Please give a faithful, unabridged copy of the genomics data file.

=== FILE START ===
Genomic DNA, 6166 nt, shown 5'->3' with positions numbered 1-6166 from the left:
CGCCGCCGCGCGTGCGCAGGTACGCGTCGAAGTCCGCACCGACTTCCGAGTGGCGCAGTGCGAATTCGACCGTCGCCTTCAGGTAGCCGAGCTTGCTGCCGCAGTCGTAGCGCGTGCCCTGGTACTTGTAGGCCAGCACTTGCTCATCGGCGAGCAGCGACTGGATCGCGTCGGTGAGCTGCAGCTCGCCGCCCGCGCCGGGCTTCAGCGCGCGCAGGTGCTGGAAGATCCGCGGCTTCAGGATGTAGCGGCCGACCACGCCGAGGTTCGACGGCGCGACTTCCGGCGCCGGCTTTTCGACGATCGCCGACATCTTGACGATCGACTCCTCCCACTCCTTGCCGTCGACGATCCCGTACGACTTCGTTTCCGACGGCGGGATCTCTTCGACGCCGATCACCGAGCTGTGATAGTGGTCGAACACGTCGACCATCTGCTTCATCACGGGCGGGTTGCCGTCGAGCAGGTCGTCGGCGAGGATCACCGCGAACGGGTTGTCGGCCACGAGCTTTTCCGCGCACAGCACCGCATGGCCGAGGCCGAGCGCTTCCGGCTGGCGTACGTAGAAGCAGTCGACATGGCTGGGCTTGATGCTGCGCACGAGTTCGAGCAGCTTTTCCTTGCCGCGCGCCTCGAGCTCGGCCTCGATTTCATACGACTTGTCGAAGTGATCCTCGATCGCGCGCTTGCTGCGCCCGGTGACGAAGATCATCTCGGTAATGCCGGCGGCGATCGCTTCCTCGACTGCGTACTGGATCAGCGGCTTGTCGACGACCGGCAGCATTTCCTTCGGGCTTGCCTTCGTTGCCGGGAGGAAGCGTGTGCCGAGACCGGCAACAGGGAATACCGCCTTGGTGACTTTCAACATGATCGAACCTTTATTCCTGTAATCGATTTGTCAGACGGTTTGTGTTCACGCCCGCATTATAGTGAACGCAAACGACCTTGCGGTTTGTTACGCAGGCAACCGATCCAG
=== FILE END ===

Genomic DNA, 6166 nt, shown 5'->3' with positions numbered 1-6166 from the left:
CGCCGCCGCGCGTGCGCAGGTACGCGTCGAAGTCCGCACCGACTTCCGAGTGGCGCAGTGCGAATTCGACCGTCGCCTTCAGGTAGCCGAGCTTGCTGCCGCAGTCGTAGCGCGTGCCCTGGTACTTGTAGGCCAGCACTTGCTCATCGGCGAGCAGCGACTGGATCGCGTCGGTGAGCTGCAGCTCGCCGCCCGCGCCGGGCTTCAGCGCGCGCAGGTGCTGGAAGATCCGCGGCTTCAGGATGTAGCGGCCGACCACGCCGAGGTTCGACGGCGCGACTTCCGGCGCCGGCTTTTCGACGATCGCCGACATCTTGACGATCGACTCCTCCCACTCCTTGCCGTCGACGATCCCGTACGACTTCGTTTCCGACGGCGGGATCTCTTCGACGCCGATCACCGAGCTGTGATAGTGGTCGAACACGTCGACCATCTGCTTCATCACGGGCGGGTTGCCGTCGAGCAGGTCGTCGGCGAGGATCACCGCGAACGGGTTGTCGGCCACGAGCTTTTCCGCGCACAGCACCGCATGGCCGAGGCCGAGCGCTTCCGGCTGGCGTACGTAGAAGCAGTCGACATGGCTGGGCTTGATGCTGCGCACGAGTTCGAGCAGCTTTTCCTTGCCGCGCGCCTCGAGCTCGGCCTCGATTTCATACGACTTGTCGAAGTGATCCTCGATCGCGCGCTTGCTGCGCCCGGTGACGAAGATCATCTCGGTAATGCCGGCGGCGATCGCTTCCTCGACTGCGTACTGGATCAGCGGCTTGTCGACGACCGGCAGCATTTCCTTCGGGCTTGCCTTCGTTGCCGGGAGGAAGCGTGTGCCGAGACCGGCAACAGGGAATACCGCCTTGGTGACTTTCAACATGATCGAACCTTTATTCCTGTAATCGATTTGTCAGACGGTTTGTGTTCACGCCCGCATTATAGTGAACGCAAACGACCTTGCGGTTTGTTACGCAGGCAACCGATCCAG